Posted by Jesse Reynolds on December 1st, 2008

Kuczynski, baby, and baby nurse

The cover story of last week's New York Times Sunday Magazine is the latest in a regular tradition: The first-person journalistic account of assisted reproduction. (1, 2) In this case, author and new mother Alex Kuczynski describes how, after eleven rounds of attempted in vitro fertilization, she and her husband hired a gestational surrogate. The essay addresses the issue of commercialization in a manner that is simultaneously bluntly honest and painfully naive.

Here are some details, for context: Kuczynski has been the "Critical Shopper" columnist in the Times' Style section, where she reviews $545 purses and $1500 skirts, and splits her time among a Manhattan apartment called "the world's richest apartment building," Southampton, and the ski resort town of Ketchum, Idaho. The New York gossip columns can refer to her as "La Kuczynski." She's previously written a memoir of other voluntary medical experiences: Her book Beauty Junkies used her own self-confessed addiction to cosmetic surgery as a launching pad to investigate that burgeoning industry. Her husband is a billionaire who already had six children with three previous wives. They were married by the mayor of New York. Clearly, the $300,000 or so they spent on IVF and surrogacy was not an issue.

The featured photographs in the story don't just make the class - and race - issues clear; they make them cliché. Beautiful Mother holds her new baby on her lawn in front of her exquisite Southampton summer home, while the baby's personal nurse, who is black, stands at attention. Meanwhile, the surrogate is shown barefoot and pregnant (literally) on her weathered porch as a hound lounges next to her.

Although Kuczynski admits that the surrogacy industry is aware of, but conceals, its commercial nature, she initially claims that the financial component of gestational surrogacy didn't faze her:

Still, in our experience with the surrogacy industry, no one lingered on the topic of money. We encountered the wink-nod rule: Surrogates would never say they were motivated to carry a child for another couple just for money; they were all motivated by altruism. This gentle hypocrisy allows surrogacy to take place. Without it, both sides would have to acknowledge the deep cultural revulsion against attaching a dollar figure to the creation of a human life.

In fact, charges of baby selling have long tarnished the practice of traditional surrogacy, and charges of exploiting women have lingered even as more couples opt for gestational surrogacy. We were not disturbed by the commercial aspect of surrogacy. A woman going through the risks of labor for another family clearly deserves to be paid. To me, imagining someone pregnant with the embryo produced by my egg and my husband’s sperm felt more similar to organ donation, or I guess more accurately, organ rental. That was something I could live with.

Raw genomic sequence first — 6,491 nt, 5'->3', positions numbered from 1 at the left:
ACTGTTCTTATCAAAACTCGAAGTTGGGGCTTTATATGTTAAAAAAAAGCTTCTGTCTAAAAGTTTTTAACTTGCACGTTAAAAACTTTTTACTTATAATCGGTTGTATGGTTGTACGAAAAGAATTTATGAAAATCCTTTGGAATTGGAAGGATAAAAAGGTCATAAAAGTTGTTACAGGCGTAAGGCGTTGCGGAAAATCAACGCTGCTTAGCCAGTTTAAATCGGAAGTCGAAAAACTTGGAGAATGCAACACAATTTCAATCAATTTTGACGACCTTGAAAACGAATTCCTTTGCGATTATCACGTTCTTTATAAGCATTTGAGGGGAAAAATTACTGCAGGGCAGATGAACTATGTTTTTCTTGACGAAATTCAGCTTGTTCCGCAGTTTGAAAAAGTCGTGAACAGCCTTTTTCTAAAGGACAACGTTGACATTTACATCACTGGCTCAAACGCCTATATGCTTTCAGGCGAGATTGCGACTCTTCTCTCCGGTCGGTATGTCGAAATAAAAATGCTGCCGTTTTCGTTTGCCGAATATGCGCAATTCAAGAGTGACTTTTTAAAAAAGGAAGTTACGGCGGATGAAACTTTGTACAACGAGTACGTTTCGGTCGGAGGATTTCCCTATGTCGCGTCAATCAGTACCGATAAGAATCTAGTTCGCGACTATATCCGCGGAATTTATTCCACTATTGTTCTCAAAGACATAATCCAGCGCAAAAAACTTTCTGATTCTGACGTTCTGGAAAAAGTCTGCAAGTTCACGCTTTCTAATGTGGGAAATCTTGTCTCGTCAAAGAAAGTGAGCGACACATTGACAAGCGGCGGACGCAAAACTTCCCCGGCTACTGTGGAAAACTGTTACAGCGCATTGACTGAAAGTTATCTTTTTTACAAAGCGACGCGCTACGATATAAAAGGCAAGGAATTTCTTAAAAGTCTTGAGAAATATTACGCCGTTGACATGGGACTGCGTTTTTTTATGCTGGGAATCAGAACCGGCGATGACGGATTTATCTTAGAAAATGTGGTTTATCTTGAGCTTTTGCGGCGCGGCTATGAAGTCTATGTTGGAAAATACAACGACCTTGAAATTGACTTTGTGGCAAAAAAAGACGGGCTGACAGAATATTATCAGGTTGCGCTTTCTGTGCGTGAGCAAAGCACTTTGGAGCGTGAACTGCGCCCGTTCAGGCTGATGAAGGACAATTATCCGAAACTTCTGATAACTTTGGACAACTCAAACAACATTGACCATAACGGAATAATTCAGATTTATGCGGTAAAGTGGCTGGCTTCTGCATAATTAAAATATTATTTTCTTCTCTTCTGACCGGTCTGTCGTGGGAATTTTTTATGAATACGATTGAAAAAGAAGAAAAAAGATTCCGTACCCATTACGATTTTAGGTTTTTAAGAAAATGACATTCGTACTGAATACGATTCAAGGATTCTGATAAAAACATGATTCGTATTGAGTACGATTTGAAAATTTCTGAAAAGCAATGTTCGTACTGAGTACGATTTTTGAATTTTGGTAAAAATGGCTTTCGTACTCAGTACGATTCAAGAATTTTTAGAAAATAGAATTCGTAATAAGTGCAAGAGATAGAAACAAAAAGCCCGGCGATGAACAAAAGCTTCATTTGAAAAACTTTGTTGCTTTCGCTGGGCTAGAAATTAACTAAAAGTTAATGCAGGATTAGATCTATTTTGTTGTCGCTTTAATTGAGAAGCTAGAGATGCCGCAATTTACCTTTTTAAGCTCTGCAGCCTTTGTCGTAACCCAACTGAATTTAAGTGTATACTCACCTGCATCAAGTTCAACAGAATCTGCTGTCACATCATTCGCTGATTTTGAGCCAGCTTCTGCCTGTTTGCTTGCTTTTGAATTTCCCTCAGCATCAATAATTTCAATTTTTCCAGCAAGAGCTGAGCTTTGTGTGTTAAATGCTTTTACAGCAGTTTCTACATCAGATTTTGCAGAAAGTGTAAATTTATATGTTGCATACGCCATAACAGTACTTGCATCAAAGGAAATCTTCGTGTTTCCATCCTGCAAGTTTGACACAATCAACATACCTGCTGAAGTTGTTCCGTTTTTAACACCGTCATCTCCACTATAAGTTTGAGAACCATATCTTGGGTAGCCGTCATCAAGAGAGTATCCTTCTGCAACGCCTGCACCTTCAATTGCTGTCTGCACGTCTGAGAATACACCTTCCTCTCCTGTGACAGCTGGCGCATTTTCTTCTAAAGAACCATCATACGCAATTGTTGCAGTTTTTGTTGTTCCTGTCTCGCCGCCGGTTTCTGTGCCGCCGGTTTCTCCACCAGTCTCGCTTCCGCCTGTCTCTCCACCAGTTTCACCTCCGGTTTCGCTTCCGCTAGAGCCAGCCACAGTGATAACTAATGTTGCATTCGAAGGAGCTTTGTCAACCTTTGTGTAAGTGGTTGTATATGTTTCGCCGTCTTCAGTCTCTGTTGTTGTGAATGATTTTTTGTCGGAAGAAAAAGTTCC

Yet she goes out of her way to pick a relatively well-off and educated prospective surrogate:

When we came across Cathy’s application, we saw that she was by far the most coherent and intelligent of the group. She wrote that she was happily married with three children. Her answers were not handwritten in the tiny allotted spaces; she had downloaded the original questionnaire and typed her responses at thoughtful length. Her attention to detail was heartening. And her computer-generated essay indicated, among other things, a certain level of competence. This gleaned morsel of information made me glad: she must live in a house with a computer and know how to use it.

In our conference call with Cathy and her husband, Mick — the vice president of marketing for a credit union — we felt immediately comfortable. They had three children, two of whom were in college. Cathy and Mick sounded compassionate and intelligent.....

But there was something else that drew me to her — the same thing that caused me to see her computer-generated essay in a different light from the other women’s hand-scrawled applications. She and her husband were college-educated. Her husband graduated from William and Mary. Her daughter Rebecca, then 20, wanted to be a journalist. They lived in a renovated mill house on a creek in a suburb of Philadelphia. They seemed, in other words, not so different from us. Later, during the election season, she and I were unaccountably pleased to learn that we were both planning to vote for Obama.

Something tells me that had Kuczynski not had the good fortune to find an Obama voter, and was forced to stoop down to a surrogate who didn't complete her application with a computer, she still would have gone through with the process. Only now, she can perhaps reassure herself that she didn't exploit an economically vulnerable woman. After all, Cathy, the surrogate (whose daughter sold her eggs to help pay for college), is "not so different from" Kuczynski.